Kenya must stop treating its athletes so shabbily
Kenya’s athletes have been one of Kenya’s biggest shining lights over the years. Kenya’s athletes have time and time again hoisted Kenya’s profile high internationally through powerful performances on the international stage, particularly in international athletics meets.
The just ended Tokyo Olympics was no different. Kenyan athletes did the country proud.
With four gold medal, four silver and two bronze, Kenya was Africa’s top country and 19th in the world, followed by Uganda with two gold, one silver and one bronze and a distant 36th further back globally.
The other African countries that won gold medals, South Africa, Egypt, Ethiopia, Tunisia and Morocco only managed one gold medal each, while African powerhouse, Nigeria, could only console itself with one silver and a bronze.
So, no contest, Kenya stood out. Big time!
However, the athletes then literally slinked back into the country to a low key reception “mounted” by their relatives.
It was a sad spectacle. Even Eliud Kipchoge, aka “King-choge,” who won the marathon gold on the last day of the Tokyo Olympics in imperious fashion, returned “quietly.”
No officials from Ministry of Sport, nobody from Athletics Kenya, not even a presence from the National Olympics Committee of Kenya.
Clearly, the sports management officialdom in Kenya had better things to do with their time.
Contrast that with Uganda that came a distant second to Kenya in Africa. After being driven by caravan from the airport through the streets of Kampala, Uganda Olympians were hosted by President Yoweri Museveni himself.
They were festooned and celebrated. Museveni then awarded medal winners with monthly salaries, luxury cars and promised them houses for their parents.
You can bet your bottom dollar when Ugandan athletes next step out for the country, they’ll kill themselves if they have to win medals.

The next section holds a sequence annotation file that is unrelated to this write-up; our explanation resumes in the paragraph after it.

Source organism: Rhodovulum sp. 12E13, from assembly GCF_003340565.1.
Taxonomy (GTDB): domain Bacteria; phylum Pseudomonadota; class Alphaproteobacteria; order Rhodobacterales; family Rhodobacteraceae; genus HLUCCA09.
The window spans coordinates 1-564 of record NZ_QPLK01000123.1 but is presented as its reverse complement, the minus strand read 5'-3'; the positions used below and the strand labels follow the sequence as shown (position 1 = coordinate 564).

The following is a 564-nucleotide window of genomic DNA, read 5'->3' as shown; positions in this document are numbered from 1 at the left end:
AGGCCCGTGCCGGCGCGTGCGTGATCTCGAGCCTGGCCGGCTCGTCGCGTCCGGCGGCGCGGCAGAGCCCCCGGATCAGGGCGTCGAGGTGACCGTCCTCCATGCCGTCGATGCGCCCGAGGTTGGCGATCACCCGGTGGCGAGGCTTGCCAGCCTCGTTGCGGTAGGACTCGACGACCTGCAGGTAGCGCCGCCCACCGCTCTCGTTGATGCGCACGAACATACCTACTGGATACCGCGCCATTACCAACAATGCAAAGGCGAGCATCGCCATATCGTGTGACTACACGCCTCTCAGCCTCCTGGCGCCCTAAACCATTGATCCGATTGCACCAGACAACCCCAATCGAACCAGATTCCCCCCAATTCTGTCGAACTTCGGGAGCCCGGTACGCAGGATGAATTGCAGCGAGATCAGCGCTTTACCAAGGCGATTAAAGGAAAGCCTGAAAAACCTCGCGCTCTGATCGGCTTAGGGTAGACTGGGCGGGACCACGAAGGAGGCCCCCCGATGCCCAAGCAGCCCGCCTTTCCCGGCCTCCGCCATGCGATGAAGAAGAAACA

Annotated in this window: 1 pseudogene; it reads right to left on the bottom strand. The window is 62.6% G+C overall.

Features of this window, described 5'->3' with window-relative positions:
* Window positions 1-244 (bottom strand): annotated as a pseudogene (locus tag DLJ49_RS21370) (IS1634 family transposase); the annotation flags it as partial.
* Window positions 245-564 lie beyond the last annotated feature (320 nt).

What is wrong with Kenya’s officialdom and sports bodies? Have Kenyans become too spoilt by success, too complacent?
Kenya needs to be warned, because other countries have clearly not been sleeping.
For the first time, countries in Europe and the US won medals in the middle and long races that Kenya had long assumed as its birthright.
The shocking result of Kenya not winning a steeplechase Olympic gold for men for the first time in nearly 40 years is the loudest wake up call for the country.
That race was won by Morocco’s Soufiane El Bakkali, while Kenya’s Benjamin Kigen could only scrape together a bronze.
Government spokesman, Col. Cyrus Oguna, tried to explain away the poor reception of the returning athletes by blaming Covid-19.
Nobody was buying it. The government’s other functions continue without hindrance, including important meetings, but under strict Covid-19 protocols.
It is difficult to understand why the same was not done for the returning Olympians, unless, of course, their feats are not deemed “worthy.”
It is still not too late for Kenya to fete its world-beating athletes by organising a presidential reception for them.
The practice which the government had launched of offering cash gifts to medal winners needs to be reinstated.
The most improved athletes like the new sensation, Ferdinand Omanyala Omurwa, who is opening up exciting new possibilities for Kenya in the 100 metre dash, should also be awarded. —[email protected]